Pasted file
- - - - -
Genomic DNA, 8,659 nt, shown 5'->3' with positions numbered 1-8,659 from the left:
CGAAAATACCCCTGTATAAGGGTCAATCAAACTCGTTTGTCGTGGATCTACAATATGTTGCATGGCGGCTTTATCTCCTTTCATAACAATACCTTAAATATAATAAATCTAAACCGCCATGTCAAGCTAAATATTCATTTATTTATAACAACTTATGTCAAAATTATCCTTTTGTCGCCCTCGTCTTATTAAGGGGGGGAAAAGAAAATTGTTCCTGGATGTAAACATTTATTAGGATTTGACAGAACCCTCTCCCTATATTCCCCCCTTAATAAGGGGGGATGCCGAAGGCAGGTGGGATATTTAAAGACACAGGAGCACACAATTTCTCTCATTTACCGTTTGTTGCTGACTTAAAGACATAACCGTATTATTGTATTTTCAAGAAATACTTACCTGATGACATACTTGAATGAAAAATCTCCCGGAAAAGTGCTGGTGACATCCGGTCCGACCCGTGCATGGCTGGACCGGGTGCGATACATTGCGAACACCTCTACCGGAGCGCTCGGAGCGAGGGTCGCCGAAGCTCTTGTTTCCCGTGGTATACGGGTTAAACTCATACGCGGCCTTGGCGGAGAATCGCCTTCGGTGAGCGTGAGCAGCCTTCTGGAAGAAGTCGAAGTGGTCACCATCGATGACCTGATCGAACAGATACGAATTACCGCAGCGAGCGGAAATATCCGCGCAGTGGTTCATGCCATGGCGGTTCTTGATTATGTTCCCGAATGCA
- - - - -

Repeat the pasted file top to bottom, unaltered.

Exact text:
Genomic DNA, 8,659 nt, shown 5'->3' with positions numbered 1-8,659 from the left:
CGAAAATACCCCTGTATAAGGGTCAATCAAACTCGTTTGTCGTGGATCTACAATATGTTGCATGGCGGCTTTATCTCCTTTCATAACAATACCTTAAATATAATAAATCTAAACCGCCATGTCAAGCTAAATATTCATTTATTTATAACAACTTATGTCAAAATTATCCTTTTGTCGCCCTCGTCTTATTAAGGGGGGGAAAAGAAAATTGTTCCTGGATGTAAACATTTATTAGGATTTGACAGAACCCTCTCCCTATATTCCCCCCTTAATAAGGGGGGATGCCGAAGGCAGGTGGGATATTTAAAGACACAGGAGCACACAATTTCTCTCATTTACCGTTTGTTGCTGACTTAAAGACATAACCGTATTATTGTATTTTCAAGAAATACTTACCTGATGACATACTTGAATGAAAAATCTCCCGGAAAAGTGCTGGTGACATCCGGTCCGACCCGTGCATGGCTGGACCGGGTGCGATACATTGCGAACACCTCTACCGGAGCGCTCGGAGCGAGGGTCGCCGAAGCTCTTGTTTCCCGTGGTATACGGGTTAAACTCATACGCGGCCTTGGCGGAGAATCGCCTTCGGTGAGCGTGAGCAGCCTTCTGGAAGAAGTCGAAGTGGTCACCATCGATGACCTGATCGAACAGATACGAATTACCGCAGCGAGCGGAAATATCCGCGCAGTGGTTCATGCCATGGCGGTTCTTGATTATGTTCCCGAATGCA